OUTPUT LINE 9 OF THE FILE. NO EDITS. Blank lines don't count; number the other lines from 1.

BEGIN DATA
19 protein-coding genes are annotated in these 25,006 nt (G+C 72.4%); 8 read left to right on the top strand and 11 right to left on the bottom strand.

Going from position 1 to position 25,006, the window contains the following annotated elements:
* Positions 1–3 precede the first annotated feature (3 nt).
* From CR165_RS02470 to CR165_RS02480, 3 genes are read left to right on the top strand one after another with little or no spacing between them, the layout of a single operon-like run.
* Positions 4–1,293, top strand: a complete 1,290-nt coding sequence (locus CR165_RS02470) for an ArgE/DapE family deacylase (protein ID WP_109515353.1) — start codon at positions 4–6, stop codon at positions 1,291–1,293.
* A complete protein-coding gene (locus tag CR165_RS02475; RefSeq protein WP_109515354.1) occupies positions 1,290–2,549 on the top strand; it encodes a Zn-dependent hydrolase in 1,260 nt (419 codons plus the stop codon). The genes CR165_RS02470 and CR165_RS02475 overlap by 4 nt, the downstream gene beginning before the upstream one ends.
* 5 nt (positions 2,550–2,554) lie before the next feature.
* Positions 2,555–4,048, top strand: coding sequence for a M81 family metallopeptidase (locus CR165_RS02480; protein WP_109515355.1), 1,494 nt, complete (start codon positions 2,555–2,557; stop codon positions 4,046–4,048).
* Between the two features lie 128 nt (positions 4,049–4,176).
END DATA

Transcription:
* Between the two features lie 128 nt (positions 4,049–4,176).